By the end of the Saturday afternoon shopping session, 26 of the 30 cars displayed in the most sumptuous surroundings on the UK if not EU auction circuit had sold, an 87% sale rate, for £5,382,960 with premium and a very festive average of £207,036 had been spent per car bought. Before any post-sale negotiations had been concluded, only four cars were unsold.

EU Mainland On-Line Sale Sells Out
The international auction house’s European Car Department has also ended the year on a high, with a ‘white glove’ result for its Autumn Motoring Online Sale, which achieved a 100 per cent sell-through rate - the first such for a Bonhams motor cars fully-digital auction – and a sale total just shy of 2 million euros.
Leading the internet-only sale was a 2012 Maybach 62S Saloon LWB, a one-owner from new example of the ultra-exclusive luxury sports limousine, which achieved 345,000 r, more than three times its top pre-sale estimate of 100,000 euros.
In its slipstream were a 1960 Aston Martin DB4 Series 2 Saloon, a Rallye de Monte Carlo Historique participant, which sold for 287,500 euros and a 1966 Aston Martin DB6 Mk 1, which made 207,000 euros – both original left hand drive cars. As in London, the British marque dominated the top ten most valuable lots in the i-sale.
Other results of note included a 1973 Ducati 750 GT project. In single family ownership since 1974, the motorcycle sold for 21,850 euros, more than double its pre-sale estimate. 
Paul Darvill, Bonhams European Sales Manager, said: “This is a great result and reflects our clients’ increasing confidence in the fully-digital sales platform. We are delighted to finish our year with a white glove sale and look forward to continuing our on-line auctions into 2022 with new sales for Automobilia alongside the growth of The Market in the European Union.”
The department is now looking ahead to next year and their 2022-season opener, the Grand Marques du Monde à Paris Sale to be staged 3 February in its new location in the heart of the French capital, at the Grand Palais Éphémère, for which consignments for exceptional collectors’ motor cars are now invited. RH-E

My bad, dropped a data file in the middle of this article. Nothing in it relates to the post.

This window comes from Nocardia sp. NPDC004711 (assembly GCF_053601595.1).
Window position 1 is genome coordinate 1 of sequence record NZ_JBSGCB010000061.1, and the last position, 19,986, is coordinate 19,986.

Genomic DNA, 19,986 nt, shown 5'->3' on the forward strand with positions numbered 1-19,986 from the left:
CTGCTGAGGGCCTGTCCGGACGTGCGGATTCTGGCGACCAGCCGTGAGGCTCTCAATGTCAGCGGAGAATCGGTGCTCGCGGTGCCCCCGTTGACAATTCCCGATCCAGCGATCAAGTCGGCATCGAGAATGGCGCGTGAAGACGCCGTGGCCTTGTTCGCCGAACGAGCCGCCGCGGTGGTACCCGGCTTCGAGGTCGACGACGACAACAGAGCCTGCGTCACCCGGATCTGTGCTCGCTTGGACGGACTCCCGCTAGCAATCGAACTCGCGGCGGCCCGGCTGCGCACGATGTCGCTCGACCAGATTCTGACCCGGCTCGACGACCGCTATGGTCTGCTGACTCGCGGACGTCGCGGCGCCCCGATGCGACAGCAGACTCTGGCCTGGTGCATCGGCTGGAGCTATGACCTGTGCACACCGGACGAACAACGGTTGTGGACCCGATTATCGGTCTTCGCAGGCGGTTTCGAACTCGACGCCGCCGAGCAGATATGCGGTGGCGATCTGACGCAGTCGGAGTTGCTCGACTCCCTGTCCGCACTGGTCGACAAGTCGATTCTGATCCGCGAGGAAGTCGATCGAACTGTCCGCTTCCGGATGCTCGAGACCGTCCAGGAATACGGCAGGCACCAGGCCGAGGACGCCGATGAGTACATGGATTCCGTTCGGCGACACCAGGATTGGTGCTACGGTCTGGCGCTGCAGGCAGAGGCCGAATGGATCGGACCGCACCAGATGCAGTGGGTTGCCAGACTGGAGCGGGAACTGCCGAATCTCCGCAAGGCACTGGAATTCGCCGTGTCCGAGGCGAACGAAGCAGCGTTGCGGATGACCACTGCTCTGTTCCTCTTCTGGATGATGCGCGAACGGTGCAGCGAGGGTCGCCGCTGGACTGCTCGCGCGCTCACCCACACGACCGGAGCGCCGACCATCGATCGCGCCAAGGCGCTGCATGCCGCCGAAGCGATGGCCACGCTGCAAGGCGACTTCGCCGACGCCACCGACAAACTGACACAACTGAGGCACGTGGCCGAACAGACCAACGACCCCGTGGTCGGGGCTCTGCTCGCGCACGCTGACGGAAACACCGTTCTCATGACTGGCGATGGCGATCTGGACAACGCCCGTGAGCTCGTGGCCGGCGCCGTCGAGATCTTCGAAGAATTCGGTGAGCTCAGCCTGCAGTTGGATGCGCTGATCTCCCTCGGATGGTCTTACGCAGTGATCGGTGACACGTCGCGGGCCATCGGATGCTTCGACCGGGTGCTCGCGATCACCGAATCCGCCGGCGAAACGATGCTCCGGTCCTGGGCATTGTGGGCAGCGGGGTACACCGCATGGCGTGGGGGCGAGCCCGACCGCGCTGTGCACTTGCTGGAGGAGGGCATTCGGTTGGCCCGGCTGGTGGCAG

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    The 2021 debut for the Wayne Poole Racing engineered 1971 Merlyn Mk20 was the 22/23 May International Trophy HSCC double header for Historic Formula Fords round the full 3.6604 mile Silverstone GP circuit.

    After the 38 strong field of early FFs had practiced, driver Ben Mitchell had qualified the Classic Auction Review backed Merlin third quickest and started the 8 lap 29.28 mile race from the second row.

    Having run strongly at the head of the second place pack (see Phil Johnson photo of Mitchell/Calum Grant Merlin ‘magnetic’ close quarter battle above), Ben spun, recovering to average 90.47mph and finish fifth. Saturday’s race was convincingly won by Cam Jackson at the wheel of a Palliser/Winkelmann WDF2 with a 92.27 mph fastest lap.

    On the Sunday, the Jackson Palliser again ran away from the main scrap. Although our man converted his third row start into a second placed finish just ahead of the Horatio Fitz-Simon Mk20A, pursued by the Dominick Jackson Lotus 69 and Grant 20A.

    Driving the C.A.R. supported Class A 1999 Van Diemen RF99/JL14, Ben has also been competing in the equally competitive Premier Financial Management sponsored Castle Combe Racing Club’s FF Championship.

    After two fourths, a sixth and a third, he led the second May Bank Hol race for five laps (photo above by Phil Johnson) before being launched by a rumble-strip into a slide and losing two corners against an Armco barrier. He is still fourth on points with five rounds to go, though much midnight oil must be burned at WPR before series action resumes in July. At least Steve Bracegirdle finished third in Class C twice for the team and website in his Van Diemen RF99. RH-E